Fitting a Boot
Always bring the type of socks you plan to wear while hiking to the store with you. If you wear thinner / thicker socks to the store than you normally would when hiking, it will be difficult to determine if the boot
Time of Day
– Keep in mind that feet tend to expand/swell throughout the day (due to walking on them).
– If you cannot wiggle your toes, the boots
are way too tight. A roomy toe box will really pay off on steep down hills. A tight toe box will result in blisters on the top of your toes and the outside of your feet. If possible, walk down a steep ramp in the store (or outside) to determine if the toe box is too small.
– You want limited movement in your heel. This is where the support and control of your boot
In the store
- Have you ever noticed that every store's shoe / boot
section is carpeted? This is because it makes the shoes feel softer. Go find some concrete.
Features MaterialsFull-Grain Leather
– Water-resistant, high durability and more stiff (which provides support, but less flexibility).
– Lightweight, soft, low-cost material. Limited water-resistance.
- Primarily used for mountaineering and ice climbing.
– (i.e. Gore-Tex, Breathable Fabric) Enhances the water-resistance of a boot
while maintaining the breathable characteristics of the boot.
Just because a boot
is made of waterproof materials does not mean that you can stand in a lake all day. Boots
that are made of waterproof materials may leak at the seams and the connected areas between the boot
and the sole. Select boots
with a minimal number of seams. Stitched soles tend to be more durable than cemented soles. If your boot
has a Gore-Tex liner, that liner was tested individually in an aquarium for waterproofness.
with removable inserts will permit you to dry your boot
faster by removing the insert and then pulling the tongue of the boot
forward to allow the maximum amount of air to circulate through your boots.
Never use waterproof sprays or waxes on boots
made of breathable fabrics. The boots
are already water resistant and waxes will prevent the boots
Select a lugged sole made of high friction rubber (hard synthetics
are normally a bad option).
Speed-hooks permit you to quickly tie and untie your boots. Select a boot
that uses them.
Load Carrying Capability
A stiffer midsole and insole provides the support needed to carry a heavier load. A full-grain leather boot
is stiffer, adding support for a heavier load. Softer boots, trail runners
or running shoes will be more flexible for light, fast trips.
Women’s versus Men’s Boots
traditionally have a narrower last and higher instep. Do not become obsessed with the concept of what sex your boots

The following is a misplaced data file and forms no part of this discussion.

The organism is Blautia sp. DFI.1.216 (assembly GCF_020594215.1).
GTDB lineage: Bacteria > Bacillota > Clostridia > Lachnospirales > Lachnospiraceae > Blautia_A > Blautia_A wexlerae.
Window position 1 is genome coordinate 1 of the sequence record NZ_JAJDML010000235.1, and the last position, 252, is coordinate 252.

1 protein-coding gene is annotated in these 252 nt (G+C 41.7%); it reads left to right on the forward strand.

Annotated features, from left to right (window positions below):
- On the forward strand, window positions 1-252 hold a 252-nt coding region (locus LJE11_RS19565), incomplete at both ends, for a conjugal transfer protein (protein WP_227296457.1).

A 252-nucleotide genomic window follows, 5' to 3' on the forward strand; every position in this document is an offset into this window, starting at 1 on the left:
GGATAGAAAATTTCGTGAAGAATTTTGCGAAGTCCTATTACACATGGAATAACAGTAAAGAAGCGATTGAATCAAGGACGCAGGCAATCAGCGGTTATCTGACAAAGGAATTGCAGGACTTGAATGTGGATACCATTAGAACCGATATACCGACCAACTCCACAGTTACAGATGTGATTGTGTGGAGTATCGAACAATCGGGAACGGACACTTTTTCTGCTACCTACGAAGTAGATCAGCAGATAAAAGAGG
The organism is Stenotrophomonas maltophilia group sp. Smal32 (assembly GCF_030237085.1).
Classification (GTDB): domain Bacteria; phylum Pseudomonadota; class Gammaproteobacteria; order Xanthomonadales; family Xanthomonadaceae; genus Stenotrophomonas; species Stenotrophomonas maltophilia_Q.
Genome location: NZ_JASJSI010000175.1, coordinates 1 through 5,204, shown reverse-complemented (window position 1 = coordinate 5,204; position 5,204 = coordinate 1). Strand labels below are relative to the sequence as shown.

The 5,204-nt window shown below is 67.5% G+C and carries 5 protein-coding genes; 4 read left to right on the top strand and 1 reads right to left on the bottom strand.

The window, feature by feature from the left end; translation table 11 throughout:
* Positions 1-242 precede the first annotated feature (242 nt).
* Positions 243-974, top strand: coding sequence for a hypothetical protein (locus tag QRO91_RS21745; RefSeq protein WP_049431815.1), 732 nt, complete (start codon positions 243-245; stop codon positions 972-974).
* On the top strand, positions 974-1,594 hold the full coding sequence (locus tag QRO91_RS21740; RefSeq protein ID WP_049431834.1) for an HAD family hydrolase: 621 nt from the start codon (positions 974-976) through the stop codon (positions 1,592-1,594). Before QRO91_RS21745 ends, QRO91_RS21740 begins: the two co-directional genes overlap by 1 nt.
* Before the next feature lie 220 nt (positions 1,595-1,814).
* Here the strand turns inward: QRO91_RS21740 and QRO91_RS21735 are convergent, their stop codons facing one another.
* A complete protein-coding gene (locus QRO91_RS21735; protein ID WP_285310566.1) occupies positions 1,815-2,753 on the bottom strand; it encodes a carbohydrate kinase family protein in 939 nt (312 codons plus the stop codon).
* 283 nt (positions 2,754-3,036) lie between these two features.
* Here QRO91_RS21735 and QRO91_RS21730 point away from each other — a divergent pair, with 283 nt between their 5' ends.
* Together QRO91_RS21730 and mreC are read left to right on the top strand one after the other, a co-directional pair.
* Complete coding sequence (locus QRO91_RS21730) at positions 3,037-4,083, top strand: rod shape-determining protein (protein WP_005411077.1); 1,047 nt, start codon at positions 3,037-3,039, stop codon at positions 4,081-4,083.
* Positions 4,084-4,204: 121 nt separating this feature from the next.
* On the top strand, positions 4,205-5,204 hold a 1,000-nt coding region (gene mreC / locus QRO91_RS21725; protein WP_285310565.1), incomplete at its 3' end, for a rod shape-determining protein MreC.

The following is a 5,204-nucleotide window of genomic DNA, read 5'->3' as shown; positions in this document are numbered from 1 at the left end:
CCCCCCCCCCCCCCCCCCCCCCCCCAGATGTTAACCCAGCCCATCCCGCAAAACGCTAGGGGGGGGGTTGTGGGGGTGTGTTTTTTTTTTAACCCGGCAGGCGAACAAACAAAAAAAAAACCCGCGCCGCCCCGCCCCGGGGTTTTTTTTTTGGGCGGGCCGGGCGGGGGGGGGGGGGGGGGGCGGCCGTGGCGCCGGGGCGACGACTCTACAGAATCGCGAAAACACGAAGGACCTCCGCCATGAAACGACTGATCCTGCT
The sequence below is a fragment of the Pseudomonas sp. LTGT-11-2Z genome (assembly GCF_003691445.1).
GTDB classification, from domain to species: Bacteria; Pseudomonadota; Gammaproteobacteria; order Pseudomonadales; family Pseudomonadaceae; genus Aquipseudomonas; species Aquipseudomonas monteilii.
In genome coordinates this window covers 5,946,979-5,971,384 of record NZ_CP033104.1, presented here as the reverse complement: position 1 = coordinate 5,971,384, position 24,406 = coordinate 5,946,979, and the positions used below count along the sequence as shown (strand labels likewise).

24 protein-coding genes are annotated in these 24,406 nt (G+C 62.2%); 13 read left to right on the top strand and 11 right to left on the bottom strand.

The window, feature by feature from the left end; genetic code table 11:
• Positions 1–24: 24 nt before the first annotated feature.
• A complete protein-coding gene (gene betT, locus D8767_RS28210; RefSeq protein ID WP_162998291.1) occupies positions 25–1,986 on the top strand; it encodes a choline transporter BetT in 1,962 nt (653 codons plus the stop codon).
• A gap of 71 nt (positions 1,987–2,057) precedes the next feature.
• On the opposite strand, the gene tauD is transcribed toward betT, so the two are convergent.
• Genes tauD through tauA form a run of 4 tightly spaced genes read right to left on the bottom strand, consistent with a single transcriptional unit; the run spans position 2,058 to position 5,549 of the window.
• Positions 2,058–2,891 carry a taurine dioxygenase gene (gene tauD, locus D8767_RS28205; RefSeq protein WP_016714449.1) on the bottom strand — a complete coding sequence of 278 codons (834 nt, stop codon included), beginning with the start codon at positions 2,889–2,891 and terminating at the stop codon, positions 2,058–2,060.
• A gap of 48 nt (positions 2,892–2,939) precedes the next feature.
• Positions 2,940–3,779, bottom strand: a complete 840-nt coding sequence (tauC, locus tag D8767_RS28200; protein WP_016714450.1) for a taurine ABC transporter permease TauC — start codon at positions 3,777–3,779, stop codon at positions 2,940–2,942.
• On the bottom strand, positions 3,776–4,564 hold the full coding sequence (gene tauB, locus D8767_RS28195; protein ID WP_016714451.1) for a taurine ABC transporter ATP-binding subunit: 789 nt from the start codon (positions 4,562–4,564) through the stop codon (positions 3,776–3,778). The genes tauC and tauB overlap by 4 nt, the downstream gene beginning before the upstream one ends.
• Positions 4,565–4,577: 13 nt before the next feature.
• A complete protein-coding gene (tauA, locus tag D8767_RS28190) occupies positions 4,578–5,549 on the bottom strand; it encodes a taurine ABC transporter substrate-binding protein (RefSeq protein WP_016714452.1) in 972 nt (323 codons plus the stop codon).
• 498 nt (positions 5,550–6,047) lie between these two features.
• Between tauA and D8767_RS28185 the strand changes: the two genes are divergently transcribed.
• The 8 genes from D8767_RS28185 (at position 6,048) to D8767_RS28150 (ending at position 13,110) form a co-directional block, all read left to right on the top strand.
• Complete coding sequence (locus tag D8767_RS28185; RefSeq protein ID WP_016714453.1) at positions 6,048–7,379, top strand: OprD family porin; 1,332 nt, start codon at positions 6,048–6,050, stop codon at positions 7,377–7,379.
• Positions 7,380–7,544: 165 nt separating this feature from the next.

are attributed to. Buy a boot
your feet, not the sex, name or color of the shoe.
– brush off mud and dirt after use. You may ruin your boots
if you leave them dirty for an extended period of time.
– placing newspaper inside drenched boots
will help to expedite the drying process. Do not use heat (fireplace, heater, etc) because you may melt or damage the boot.
Storing Boots in your Tent
Do not place your boots
directly in your tent
because you will track mud into your tent, sleeping bag
etc. Many hikers leave their boots
in their vestibule. When leaving your boots
in the vestibule, your boots
are likely to be dry in the morning, but they are also likely to be full of bugs.
One alternative is to invert your sleeping bag’s bag and place your boots
in there. Close the bag and place it in your tent.
bag (inverted) works as well. Make sure you invert any bag you wish to use so that you do not place mud on your sleeping bag
when re-stuffing it.
Wet feet lose heat faster than dry feet. Wet feet allow your feet to slide around the boot
(more than dry feet) resulting in irritation and blisters.
Regardless if you have waterproof boots
or not, water can seep down your socks into the main body of the boot.
If you plan to travel
in extremely wet conditions, wear gaiters
between your waterproof boots
and waterproof pants.
Boots versus Running Shoes
If you have weak ankles, go with hiking boots. Hiking boots
provide more support and warmth than running shoes.
If you are traveling through a warm climate and in easy terrain you can consider running shoes. Running shoes with lightweight socks can reduce your chances of obtaining blisters in a hot climate (where your feet would sweat inside boots).
If you plan to travel
through a cold climate, hiking boots
are almost always elite. Running shoes will also not work as well for river crossings.
Do not wear cotton socks. A common mistake is that people will buy high end, breathable boots
and then wear non-breathable, moisture absorbing socks. This places you back where you started.
Most hiking socks are a combination of wool and synthetic
materials. High end socks come with padding, which can increase cushioning on your feet.
When trying on boots, always wear the same type of socks you plan to wear while hiking.